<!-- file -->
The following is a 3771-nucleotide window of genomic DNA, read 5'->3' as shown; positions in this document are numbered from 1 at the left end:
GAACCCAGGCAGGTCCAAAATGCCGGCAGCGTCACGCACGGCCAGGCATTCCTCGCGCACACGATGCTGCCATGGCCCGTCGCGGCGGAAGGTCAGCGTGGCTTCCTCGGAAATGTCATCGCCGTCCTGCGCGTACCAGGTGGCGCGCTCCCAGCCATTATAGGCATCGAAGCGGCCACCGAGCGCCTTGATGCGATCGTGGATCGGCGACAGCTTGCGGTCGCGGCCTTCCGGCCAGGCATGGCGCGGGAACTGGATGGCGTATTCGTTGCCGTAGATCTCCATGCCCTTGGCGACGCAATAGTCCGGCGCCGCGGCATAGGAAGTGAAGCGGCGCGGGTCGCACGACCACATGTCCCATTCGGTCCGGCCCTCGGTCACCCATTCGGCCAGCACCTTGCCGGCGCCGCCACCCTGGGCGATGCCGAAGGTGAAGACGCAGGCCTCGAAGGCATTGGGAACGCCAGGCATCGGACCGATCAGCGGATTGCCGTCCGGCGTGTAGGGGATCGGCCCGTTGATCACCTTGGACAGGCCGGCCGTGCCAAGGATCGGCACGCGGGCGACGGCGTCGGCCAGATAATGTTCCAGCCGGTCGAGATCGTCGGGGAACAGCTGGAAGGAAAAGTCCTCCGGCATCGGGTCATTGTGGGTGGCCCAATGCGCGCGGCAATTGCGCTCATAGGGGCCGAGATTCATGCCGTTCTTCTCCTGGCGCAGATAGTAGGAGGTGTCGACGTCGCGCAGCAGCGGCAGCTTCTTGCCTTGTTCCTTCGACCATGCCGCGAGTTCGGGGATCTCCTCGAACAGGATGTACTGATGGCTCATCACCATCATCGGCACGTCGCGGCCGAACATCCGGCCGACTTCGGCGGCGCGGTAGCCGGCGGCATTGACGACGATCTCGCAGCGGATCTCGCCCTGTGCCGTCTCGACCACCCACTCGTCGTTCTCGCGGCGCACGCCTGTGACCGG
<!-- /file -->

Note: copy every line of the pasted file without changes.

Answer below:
The following is a 3771-nucleotide window of genomic DNA, read 5'->3' as shown; positions in this document are numbered from 1 at the left end:
GAACCCAGGCAGGTCCAAAATGCCGGCAGCGTCACGCACGGCCAGGCATTCCTCGCGCACACGATGCTGCCATGGCCCGTCGCGGCGGAAGGTCAGCGTGGCTTCCTCGGAAATGTCATCGCCGTCCTGCGCGTACCAGGTGGCGCGCTCCCAGCCATTATAGGCATCGAAGCGGCCACCGAGCGCCTTGATGCGATCGTGGATCGGCGACAGCTTGCGGTCGCGGCCTTCCGGCCAGGCATGGCGCGGGAACTGGATGGCGTATTCGTTGCCGTAGATCTCCATGCCCTTGGCGACGCAATAGTCCGGCGCCGCGGCATAGGAAGTGAAGCGGCGCGGGTCGCACGACCACATGTCCCATTCGGTCCGGCCCTCGGTCACCCATTCGGCCAGCACCTTGCCGGCGCCGCCACCCTGGGCGATGCCGAAGGTGAAGACGCAGGCCTCGAAGGCATTGGGAACGCCAGGCATCGGACCGATCAGCGGATTGCCGTCCGGCGTGTAGGGGATCGGCCCGTTGATCACCTTGGACAGGCCGGCCGTGCCAAGGATCGGCACGCGGGCGACGGCGTCGGCCAGATAATGTTCCAGCCGGTCGAGATCGTCGGGGAACAGCTGGAAGGAAAAGTCCTCCGGCATCGGGTCATTGTGGGTGGCCCAATGCGCGCGGCAATTGCGCTCATAGGGGCCGAGATTCATGCCGTTCTTCTCCTGGCGCAGATAGTAGGAGGTGTCGACGTCGCGCAGCAGCGGCAGCTTCTTGCCTTGTTCCTTCGACCATGCCGCGAGTTCGGGGATCTCCTCGAACAGGATGTACTGATGGCTCATCACCATCATCGGCACGTCGCGGCCGAACATCCGGCCGACTTCGGCGGCGCGGTAGCCGGCGGCATTGACGACGATCTCGCAGCGGATCTCGCCCTGTGCCGTCTCGACCACCCACTCGTCGTTCTCGCGGCGCACGCCTGTGACCGG